One king or many?
Each group of Anglo-Saxon settlers had a leader or war-chief. A strong leader became 'cyning' - Anglo-Saxon for 'king'. Each king ruled a kingdom and led a small army. There were many quarrels and wars between kings, to see who was the strongest.
By around AD600 there were five important Anglo-Saxon kingdoms. They were Northumbria, Mercia, Wessex, Kent and East Anglia. From time to time, the strongest king would claim to be 'bretwalda' - which meant ruler of all Britain.
A king's burial
In 1939, an amazing discovery was made at Sutton Hoo in Suffolk. When they dug into a large earth mound, archaeologists found traces of an Anglo-Saxon ship and many precious objects. This was the grave of a king, probably King Redwald of East Anglia. He died around AD625.
The treasure buried with the king included coins (with dates on), the remains of clothes and armour, a shield, drinking cups, shoes, a lyre, a gold belt buckle, a sword and a helmet. It's clear this was the burial place of a great leader.
Who was Offa?
Offa was King of Mercia from AD757 to 796. Mercia was the strongest kingdom in Anglo-Saxon England, and Offa was the most powerful English king. His fame spread to Europe. Offa was treated almost as an equal by Charlemagne, the greatest ruler in Europe at the time.
Offa issued England's first penny coins, in silver - known as 'Offa's pennies'. He built an earth wall and ditch for defence along the border with Wales. This bank is called Offa's Dyke. About 80 miles/129 km of it can still be seen.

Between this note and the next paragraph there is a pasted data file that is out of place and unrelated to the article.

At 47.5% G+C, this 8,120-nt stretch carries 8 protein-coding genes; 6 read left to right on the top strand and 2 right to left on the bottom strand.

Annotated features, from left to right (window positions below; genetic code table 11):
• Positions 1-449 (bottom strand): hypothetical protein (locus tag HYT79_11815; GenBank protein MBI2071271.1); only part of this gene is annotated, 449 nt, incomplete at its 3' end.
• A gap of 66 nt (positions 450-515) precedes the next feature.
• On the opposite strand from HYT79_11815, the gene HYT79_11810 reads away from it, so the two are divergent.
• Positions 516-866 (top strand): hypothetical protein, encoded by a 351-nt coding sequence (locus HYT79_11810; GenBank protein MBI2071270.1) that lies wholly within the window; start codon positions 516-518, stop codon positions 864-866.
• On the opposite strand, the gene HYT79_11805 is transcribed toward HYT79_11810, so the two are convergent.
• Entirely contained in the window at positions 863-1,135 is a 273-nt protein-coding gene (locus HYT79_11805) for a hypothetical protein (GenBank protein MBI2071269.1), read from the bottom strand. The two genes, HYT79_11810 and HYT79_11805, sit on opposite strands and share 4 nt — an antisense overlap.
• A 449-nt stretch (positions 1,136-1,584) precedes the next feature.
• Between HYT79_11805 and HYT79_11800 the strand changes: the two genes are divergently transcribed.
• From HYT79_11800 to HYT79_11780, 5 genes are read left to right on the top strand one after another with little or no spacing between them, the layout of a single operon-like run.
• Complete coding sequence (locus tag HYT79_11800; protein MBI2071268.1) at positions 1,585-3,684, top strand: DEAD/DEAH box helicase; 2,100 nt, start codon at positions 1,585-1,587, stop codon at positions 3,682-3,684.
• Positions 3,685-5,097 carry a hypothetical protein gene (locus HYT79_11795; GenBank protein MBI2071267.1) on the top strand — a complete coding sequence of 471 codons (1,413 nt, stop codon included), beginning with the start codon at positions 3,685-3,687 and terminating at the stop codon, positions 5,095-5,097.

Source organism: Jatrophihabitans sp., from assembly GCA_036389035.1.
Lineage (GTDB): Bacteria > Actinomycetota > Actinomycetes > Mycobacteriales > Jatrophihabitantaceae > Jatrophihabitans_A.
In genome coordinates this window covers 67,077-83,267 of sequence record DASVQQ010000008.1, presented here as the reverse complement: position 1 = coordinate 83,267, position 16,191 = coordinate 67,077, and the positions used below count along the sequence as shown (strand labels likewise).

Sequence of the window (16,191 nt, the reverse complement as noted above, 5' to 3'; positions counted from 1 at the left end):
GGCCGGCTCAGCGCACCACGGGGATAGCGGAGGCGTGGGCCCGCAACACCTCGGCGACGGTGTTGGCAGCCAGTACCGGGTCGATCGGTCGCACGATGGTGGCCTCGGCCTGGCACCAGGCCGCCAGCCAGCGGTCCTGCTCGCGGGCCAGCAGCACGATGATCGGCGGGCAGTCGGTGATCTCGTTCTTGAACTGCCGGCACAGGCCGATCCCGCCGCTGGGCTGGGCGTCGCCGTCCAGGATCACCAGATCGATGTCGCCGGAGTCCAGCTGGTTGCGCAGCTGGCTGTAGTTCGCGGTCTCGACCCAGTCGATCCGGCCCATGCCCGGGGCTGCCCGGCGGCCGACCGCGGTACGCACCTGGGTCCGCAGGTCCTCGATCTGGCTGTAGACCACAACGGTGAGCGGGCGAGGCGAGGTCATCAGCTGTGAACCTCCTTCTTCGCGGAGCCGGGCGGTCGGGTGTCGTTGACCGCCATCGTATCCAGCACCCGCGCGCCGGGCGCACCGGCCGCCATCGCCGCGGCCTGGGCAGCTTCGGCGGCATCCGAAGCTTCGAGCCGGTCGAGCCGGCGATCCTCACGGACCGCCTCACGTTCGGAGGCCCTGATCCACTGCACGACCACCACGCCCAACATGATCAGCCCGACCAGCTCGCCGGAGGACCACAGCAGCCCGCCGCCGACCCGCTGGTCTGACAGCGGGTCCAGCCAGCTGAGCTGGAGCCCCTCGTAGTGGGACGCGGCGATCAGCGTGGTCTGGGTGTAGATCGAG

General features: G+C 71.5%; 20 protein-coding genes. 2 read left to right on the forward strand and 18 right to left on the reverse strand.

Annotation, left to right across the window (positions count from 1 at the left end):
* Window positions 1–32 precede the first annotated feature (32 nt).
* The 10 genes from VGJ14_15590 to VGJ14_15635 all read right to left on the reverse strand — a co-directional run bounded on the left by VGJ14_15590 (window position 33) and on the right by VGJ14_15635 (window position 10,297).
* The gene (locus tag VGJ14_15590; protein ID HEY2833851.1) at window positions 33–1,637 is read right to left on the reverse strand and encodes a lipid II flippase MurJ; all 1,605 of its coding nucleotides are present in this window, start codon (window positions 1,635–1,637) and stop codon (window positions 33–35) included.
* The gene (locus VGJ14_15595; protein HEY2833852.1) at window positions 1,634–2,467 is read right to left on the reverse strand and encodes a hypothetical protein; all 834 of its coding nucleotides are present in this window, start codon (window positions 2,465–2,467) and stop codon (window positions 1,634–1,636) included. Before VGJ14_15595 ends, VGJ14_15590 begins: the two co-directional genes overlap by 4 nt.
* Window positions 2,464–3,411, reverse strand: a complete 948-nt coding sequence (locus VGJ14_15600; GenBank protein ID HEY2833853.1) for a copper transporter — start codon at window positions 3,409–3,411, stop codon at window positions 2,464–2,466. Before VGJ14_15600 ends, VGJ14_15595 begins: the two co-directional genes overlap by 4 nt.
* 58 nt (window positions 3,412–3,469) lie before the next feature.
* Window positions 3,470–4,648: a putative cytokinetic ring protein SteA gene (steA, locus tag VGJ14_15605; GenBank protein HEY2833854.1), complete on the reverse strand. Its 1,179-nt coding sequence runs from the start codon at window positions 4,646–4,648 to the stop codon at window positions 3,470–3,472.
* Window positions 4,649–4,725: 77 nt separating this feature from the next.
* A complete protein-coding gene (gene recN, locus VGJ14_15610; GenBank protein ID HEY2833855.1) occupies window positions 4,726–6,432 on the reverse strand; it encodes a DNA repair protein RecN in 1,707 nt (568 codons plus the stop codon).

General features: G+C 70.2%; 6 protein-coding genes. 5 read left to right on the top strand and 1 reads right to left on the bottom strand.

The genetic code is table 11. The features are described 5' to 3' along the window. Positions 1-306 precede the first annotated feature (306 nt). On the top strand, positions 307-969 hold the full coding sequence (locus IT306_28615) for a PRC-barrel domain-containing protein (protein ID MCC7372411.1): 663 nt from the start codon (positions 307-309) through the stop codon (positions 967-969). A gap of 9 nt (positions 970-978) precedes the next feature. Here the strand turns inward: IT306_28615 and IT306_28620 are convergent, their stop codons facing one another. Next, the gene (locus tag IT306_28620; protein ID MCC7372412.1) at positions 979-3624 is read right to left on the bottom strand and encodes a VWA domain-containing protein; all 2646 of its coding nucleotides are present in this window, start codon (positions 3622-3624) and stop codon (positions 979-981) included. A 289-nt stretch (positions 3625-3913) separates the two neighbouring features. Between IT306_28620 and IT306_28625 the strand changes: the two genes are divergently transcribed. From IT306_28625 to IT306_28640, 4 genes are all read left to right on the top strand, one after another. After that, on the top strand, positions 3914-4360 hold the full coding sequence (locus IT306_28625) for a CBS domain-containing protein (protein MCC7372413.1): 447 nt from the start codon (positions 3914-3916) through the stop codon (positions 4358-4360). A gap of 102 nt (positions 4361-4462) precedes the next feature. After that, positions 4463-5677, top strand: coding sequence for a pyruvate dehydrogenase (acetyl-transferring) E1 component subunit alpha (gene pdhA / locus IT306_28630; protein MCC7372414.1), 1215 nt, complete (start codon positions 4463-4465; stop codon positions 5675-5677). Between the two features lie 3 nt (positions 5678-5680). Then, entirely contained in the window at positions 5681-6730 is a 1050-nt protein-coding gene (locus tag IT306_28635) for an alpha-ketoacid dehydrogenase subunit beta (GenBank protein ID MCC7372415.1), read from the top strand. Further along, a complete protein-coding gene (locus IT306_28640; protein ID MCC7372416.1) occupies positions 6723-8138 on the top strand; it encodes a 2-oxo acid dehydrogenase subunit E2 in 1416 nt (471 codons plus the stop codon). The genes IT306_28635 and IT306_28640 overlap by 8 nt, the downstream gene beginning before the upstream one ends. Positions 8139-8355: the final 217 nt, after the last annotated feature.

Crime and punishment
The Anglo-Saxons didn't have prisons. People found guilty of crimes were either executed or punished with fines. If they ran away, they became 'outlaws' (outside the law), and anyone could hunt them down - unless they hid in a church. The fine for breaking into someone's home was 5 shillings (25p), paid to the home-owner. For minor crimes like stealing, a nose or a hand might be cut off.
If a person killed someone, they paid money to the dead person's relatives. This was 'wergild'. The idea was to stop long quarrels or 'blood feuds' between families.
Free or Slave?
Most people in Anglo-Saxon society were either freemen or slaves. A freeman owned land and slaves. A slave owned nothing. A slave might be a prisoner captured in war, or someone born into slavery. The richest and most powerful freemen were the thanes who helped the king rule the land.
While kings and thanes lived in large halls (big wooden houses), free peasants or ceorls (churls) lived in small huts. Poor slaves were glad of a cowshed or barn to sleep in at night. Many slaves were badly treated. They could not leave their owner unless they were sold or set free.